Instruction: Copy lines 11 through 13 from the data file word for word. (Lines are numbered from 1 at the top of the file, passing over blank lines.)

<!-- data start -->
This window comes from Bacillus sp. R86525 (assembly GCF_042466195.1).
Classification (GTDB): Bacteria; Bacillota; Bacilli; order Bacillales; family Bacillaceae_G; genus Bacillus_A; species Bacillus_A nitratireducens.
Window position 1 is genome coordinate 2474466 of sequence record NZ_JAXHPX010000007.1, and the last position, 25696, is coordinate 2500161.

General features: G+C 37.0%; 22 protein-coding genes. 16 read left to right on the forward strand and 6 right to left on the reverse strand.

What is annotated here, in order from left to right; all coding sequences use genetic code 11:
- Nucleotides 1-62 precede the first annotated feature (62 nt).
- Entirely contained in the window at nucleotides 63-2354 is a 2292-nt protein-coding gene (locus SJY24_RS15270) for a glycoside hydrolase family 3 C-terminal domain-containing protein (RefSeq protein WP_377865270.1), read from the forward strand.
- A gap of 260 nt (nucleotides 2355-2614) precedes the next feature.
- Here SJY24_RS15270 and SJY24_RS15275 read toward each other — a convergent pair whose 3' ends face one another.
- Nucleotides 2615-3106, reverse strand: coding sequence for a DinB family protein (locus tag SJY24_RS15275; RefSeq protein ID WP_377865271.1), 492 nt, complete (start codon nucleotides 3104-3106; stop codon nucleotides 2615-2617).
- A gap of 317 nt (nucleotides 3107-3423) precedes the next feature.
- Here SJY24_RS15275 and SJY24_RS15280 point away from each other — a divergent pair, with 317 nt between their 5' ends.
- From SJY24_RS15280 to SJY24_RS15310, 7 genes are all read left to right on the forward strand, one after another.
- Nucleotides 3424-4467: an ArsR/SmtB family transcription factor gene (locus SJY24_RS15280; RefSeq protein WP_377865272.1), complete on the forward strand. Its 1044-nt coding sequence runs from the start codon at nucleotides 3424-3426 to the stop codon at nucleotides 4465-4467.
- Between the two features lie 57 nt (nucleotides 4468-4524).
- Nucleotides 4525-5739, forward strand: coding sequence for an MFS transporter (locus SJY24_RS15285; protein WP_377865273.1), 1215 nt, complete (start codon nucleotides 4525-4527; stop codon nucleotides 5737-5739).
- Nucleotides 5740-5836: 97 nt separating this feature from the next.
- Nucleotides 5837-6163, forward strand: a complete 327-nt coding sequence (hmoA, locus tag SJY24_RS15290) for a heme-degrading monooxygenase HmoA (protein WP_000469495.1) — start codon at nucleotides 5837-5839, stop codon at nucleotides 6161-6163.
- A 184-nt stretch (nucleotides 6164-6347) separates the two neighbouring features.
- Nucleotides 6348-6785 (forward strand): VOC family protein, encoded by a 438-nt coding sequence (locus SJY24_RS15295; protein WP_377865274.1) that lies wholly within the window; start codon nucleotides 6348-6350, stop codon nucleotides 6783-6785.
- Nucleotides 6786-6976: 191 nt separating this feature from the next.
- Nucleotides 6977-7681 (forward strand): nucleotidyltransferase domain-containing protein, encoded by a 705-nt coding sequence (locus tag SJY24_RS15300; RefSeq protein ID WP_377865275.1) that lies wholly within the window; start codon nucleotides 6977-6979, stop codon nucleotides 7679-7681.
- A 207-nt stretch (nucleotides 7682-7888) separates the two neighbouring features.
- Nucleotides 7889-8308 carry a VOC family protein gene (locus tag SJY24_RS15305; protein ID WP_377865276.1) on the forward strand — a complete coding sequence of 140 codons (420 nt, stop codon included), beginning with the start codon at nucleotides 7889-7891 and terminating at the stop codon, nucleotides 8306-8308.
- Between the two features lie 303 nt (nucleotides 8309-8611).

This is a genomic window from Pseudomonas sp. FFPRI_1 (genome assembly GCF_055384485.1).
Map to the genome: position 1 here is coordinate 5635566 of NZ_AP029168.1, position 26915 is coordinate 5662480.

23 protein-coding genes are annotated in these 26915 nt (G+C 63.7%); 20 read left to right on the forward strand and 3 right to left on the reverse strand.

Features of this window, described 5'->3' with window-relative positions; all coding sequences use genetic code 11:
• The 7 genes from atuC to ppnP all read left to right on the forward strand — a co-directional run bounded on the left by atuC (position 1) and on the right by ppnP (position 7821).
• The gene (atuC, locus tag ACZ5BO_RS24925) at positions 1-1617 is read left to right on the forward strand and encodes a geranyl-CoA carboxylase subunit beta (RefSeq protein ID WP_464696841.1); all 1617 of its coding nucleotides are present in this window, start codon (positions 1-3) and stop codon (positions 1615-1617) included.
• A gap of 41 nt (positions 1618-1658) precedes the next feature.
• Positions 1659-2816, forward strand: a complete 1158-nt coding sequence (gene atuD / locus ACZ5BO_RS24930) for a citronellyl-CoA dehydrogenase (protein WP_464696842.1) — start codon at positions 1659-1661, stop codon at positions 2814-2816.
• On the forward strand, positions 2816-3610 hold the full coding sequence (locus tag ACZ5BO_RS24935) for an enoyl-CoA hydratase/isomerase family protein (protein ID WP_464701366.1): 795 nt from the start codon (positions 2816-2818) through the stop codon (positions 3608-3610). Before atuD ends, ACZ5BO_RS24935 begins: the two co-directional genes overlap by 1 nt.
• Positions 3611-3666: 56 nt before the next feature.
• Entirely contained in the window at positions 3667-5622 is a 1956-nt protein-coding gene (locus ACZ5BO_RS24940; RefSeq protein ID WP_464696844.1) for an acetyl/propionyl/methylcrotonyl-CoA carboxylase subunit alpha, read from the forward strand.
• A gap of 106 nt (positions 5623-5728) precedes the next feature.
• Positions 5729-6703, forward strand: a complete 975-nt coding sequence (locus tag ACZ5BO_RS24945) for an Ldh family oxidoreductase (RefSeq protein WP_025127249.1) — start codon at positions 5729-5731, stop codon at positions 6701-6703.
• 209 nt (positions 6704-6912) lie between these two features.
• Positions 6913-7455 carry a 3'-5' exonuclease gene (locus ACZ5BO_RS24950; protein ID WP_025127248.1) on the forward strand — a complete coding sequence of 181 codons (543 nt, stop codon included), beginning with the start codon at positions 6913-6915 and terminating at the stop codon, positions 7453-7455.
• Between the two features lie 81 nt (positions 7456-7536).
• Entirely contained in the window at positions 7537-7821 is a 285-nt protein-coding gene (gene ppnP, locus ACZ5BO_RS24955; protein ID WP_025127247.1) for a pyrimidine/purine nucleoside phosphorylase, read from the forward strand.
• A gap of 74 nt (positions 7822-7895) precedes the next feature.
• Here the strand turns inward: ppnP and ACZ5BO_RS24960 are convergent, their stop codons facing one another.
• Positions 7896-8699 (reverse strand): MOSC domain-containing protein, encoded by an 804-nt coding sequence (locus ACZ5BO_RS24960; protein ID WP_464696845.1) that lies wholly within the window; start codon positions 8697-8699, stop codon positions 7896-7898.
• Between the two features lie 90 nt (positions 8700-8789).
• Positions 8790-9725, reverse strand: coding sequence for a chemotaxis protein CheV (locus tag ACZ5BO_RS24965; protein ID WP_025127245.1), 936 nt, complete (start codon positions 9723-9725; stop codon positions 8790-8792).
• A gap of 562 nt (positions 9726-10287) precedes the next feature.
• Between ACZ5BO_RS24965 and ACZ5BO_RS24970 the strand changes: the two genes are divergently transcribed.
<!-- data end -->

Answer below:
- A gap of 317 nt (nucleotides 3107-3423) precedes the next feature.
- Here SJY24_RS15275 and SJY24_RS15280 point away from each other — a divergent pair, with 317 nt between their 5' ends.
- From SJY24_RS15280 to SJY24_RS15310, 7 genes are all read left to right on the forward strand, one after another.